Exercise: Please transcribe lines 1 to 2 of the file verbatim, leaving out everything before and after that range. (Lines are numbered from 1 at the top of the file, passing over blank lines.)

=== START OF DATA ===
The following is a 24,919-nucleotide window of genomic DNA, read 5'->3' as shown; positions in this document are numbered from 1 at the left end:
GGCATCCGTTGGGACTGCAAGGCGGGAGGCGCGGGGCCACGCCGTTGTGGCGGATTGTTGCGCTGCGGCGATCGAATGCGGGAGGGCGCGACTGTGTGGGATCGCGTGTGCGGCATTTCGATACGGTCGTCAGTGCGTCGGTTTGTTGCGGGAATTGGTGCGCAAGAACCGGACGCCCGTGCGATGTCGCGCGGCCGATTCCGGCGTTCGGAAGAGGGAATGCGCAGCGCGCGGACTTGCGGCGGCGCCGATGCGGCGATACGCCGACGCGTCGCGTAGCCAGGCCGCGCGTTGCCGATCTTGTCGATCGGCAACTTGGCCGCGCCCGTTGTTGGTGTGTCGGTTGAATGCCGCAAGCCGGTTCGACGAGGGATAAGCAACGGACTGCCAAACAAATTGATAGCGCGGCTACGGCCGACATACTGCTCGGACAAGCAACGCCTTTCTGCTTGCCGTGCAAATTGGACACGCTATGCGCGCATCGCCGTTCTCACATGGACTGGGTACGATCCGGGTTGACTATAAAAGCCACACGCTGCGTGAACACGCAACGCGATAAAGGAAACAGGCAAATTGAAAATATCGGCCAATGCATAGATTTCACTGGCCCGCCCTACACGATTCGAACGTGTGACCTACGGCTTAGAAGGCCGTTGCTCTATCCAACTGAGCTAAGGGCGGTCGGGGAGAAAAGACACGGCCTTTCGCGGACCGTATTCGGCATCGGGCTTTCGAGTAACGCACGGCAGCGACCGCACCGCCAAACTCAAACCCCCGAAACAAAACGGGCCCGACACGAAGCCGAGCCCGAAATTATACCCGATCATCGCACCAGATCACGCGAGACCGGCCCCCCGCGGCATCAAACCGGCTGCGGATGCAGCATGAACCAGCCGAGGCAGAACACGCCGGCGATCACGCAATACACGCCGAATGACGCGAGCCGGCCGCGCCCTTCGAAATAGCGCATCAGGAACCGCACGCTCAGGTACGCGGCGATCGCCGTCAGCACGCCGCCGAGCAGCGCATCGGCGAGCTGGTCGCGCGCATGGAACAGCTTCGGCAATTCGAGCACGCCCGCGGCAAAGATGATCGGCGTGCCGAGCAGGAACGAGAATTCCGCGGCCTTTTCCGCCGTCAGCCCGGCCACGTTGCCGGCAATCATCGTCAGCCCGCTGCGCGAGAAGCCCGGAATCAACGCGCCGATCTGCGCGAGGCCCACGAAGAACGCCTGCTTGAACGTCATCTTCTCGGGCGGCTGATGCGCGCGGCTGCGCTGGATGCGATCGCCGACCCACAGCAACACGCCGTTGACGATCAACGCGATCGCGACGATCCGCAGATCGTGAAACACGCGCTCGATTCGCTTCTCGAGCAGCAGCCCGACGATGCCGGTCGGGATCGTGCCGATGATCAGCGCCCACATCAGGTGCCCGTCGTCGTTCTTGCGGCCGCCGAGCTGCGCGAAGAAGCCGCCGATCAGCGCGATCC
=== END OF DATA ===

The following is a 24,919-nucleotide window of genomic DNA, read 5'->3' as shown; positions in this document are numbered from 1 at the left end:
GGCATCCGTTGGGACTGCAAGGCGGGAGGCGCGGGGCCACGCCGTTGTGGCGGATTGTTGCGCTGCGGCGATCGAATGCGGGAGGGCGCGACTGTGTGGGATCGCGTGTGCGGCATTTCGATACGGTCGTCAGTGCGTCGGTTTGTTGCGGGAATTGGTGCGCAAGAACCGGACGCCCGTGCGATGTCGCGCGGCCGATTCCGGCGTTCGGAAGAGGGAATGCGCAGCGCGCGGACTTGCGGCGGCGCCGATGCGGCGATACGCCGACGCGTCGCGTAGCCAGGCCGCGCGTTGCCGATCTTGTCGATCGGCAACTTGGCCGCGCCCGTTGTTGGTGTGTCGGTTGAATGCCGCAAGCCGGTTCGACGAGGGATAAGCAACGGACTGCCAAACAAATTGATAGCGCGGCTACGGCCGACATACTGCTCGGACAAGCAACGCCTTTCTGCTTGCCGTGCAAATTGGACACGCTATGCGCGCATCGCCGTTCTCACATGGACTGGGTACGATCCGGGTTGACTATAAAAGCCACACGCTGCGTGAACACGCAACGCGATAAAGGAAACAGGCAAATTGAAAATATCGGCCAATGCATAGATTTCACTGGCCCGCCCTACACGATTCGAACGTGTGACCTACGGCTTAGAAGGCCGTTGCTCTATCCAACTGAGCTAAGGGCGGTCGGGGAGAAAAGACACGGCCTTTCGCGGACCGTATTCGGCATCGGGCTTTCGAGTAACGCACGGCAGCGACCGCACCGCCAAACTCAAACCCCCGAAACAAAACGGGCCCGACACGAAGCCGAGCCCGAAATTATACCCGATCATCGCACCAGATCACGCGAGACCGGCCCCCCGCGGCATCAAACCGGCTGCGGATGCAGCATGAACCAGCCGAGGCAGAACACGCCGGCGATCACGCAATACACGCCGAATGACGCGAGCCGGCCGCGCCCTTCGAAATAGCGCATCAGGAACCGCACGCTCAGGTACGCGGCGATCGCCGTCAGCACGCCGCCGAGCAGCGCATCGGCGAGCTGGTCGCGCGCATGGAACAGCTTCGGCAATTCGAGCACGCCCGCGGCAAAGATGATCGGCGTGCCGAGCAGGAACGAGAATTCCGCGGCCTTTTCCGCCGTCAGCCCGGCCACGTTGCCGGCAATCATCGTCAGCCCGCTGCGCGAGAAGCCCGGAATCAACGCGCCGATCTGCGCGAGGCCCACGAAGAACGCCTGCTTGAACGTCATCTTCTCGGGCGGCTGATGCGCGCGGCTGCGCTGGATGCGATCGCCGACCCACAGCAACACGCCGTTGACGATCAACGCGATCGCGACGATCCGCAGATCGTGAAACACGCGCTCGATTCGCTTCTCGAGCAGCAGCCCGACGATGCCGGTCGGGATCGTGCCGATGATCAGCGCCCACATCAGGTGCCCGTCGTCGTTCTTGCGGCCGCCGAGCTGCGCGAAGAAGCCGCCGATCAGCGCGATCC